Column: Stress Less
Published 4:10 pm, Wednesday, April 16, 2014
Slumped down on my office sofa, Rob muttered, "I'm tired of being the family outsider and loser." He had just returned from a much-anticipated family ski trip, sure that this time things would be different.
For as long as he could remember, Rob had felt like the family disappointment, the one who didn't measure up athletically, academically or socially. Now in his early 30s, Rob was the middle child of five. Even his two younger siblings were already out-earning him. He has many talents, just not the ones that his family recognized as important. In contrast, the Rob I saw sitting before me is a talented artist and musician. But he didn't feel as though his family understood, appreciated or accepted him.
Countless people who have graced my office door, most of whom were brought up by their birth parents, feel as though they were "switched at birth." Somehow they've never felt understood or fully accepted by their families. To add insult to injury, they continue to hope for what they've never gotten -- full acknowledgment and acceptance from the folks whose approval would mean the most.
Here's a news flash: You can't change your family members. That said, changing how you relate to them can begin to shift how they both respond to and see you. Here are some steps that may help you change those old, ugly and all-too-familiar family feelings:
Begin to accept what is (instead of what you wish were true): Stop setting yourself up for disappointment. When you get together with family set realistic expectations. Know that by choosing to spend time with the folks, you're also putting yourself in an uncomfortable situation. Although it may be counter intuitive, preparing for the worst may allow you to walk away from family get-togethers feeling less disappointed, frustrated or rejected than usual.
Initiate get-togethers that play to your strengths: As the saying goes, "the best defense is a good offense." Instead of waiting for -- and dreading -- the usual family get-togethers in the usual places, initiate something that focuses on your interests and abilities. Invite your family to a concert, theater production or museum. Or ask them to dinner on your turf -- literally or figuratively. Introduce them to a different cuisine, in a unique environment. Do this with confidence, even if you have to give an Academy Award-worthy performance to do so. When we feel inadequate, we often behave that way, which only feeds the family myth that we aren't good enough. On the contrary, if you lead with confidence, your folks may begin to develop a new-found respect for you and your talents.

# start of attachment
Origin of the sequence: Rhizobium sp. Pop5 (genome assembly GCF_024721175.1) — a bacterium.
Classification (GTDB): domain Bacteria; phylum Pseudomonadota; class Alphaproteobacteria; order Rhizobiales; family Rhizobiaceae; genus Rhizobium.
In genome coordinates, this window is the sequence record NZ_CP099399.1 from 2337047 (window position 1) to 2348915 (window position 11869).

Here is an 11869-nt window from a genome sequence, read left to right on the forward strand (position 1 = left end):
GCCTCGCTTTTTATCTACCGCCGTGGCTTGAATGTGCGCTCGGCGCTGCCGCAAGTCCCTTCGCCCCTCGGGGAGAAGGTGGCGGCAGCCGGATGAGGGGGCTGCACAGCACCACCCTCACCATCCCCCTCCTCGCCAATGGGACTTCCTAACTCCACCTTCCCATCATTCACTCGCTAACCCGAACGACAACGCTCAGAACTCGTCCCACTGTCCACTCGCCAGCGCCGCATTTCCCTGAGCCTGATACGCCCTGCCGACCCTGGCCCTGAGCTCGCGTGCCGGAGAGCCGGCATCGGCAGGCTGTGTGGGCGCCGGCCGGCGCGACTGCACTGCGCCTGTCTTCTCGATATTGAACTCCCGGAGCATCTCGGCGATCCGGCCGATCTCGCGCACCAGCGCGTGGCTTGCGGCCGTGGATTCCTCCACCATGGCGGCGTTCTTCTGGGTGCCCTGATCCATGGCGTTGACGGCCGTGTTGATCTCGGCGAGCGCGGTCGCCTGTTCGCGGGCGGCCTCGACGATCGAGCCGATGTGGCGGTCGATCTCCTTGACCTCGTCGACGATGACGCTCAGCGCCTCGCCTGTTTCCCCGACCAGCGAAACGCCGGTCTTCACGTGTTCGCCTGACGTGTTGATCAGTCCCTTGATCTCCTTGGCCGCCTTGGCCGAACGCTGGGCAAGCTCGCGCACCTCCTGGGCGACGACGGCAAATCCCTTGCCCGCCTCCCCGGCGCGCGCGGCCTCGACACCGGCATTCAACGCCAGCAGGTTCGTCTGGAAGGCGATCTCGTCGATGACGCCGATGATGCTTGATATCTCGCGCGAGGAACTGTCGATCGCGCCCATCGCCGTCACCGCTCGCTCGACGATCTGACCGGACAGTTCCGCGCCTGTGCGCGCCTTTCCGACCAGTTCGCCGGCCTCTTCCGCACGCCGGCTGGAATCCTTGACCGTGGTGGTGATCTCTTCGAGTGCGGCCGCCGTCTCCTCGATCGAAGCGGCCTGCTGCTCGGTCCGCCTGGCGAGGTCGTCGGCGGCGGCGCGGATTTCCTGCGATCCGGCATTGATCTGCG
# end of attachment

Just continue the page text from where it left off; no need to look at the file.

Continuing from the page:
Get ahead (and stay ahead) of the conversation: If you're the black sheep of the family, you likely default to stony silence, angry outbursts or shrinking violet mode when those dreaded gatherings occur. Surprise family members by asking them about themselves and offering information about your latest interests, adventures and achievements. Or talk about new developments in your areas of expertise, an interesting article you've read, or a compelling movie you've recently seen. In so doing, you'll be protecting yourself from the usual interactions while exposing your family to a newer, more confident, you.
Keep it short and sweet: With difficult family situations, seek quality over quantity. The longer a family spends together, the greater the likelihood that old and unpleasant dynamics will rear their ugly heads. Better to part ways on a high note, than to have things devolve into that painful place.
If none of these techniques works, maybe it's time to take a break from family functions for a while. Since family dynamics often bleed over into how we relate to the rest of the world, however, these tools may help you in other and unexpected ways: They'll work beautifully with the other judgmental or self-important folks you run into along the road of life.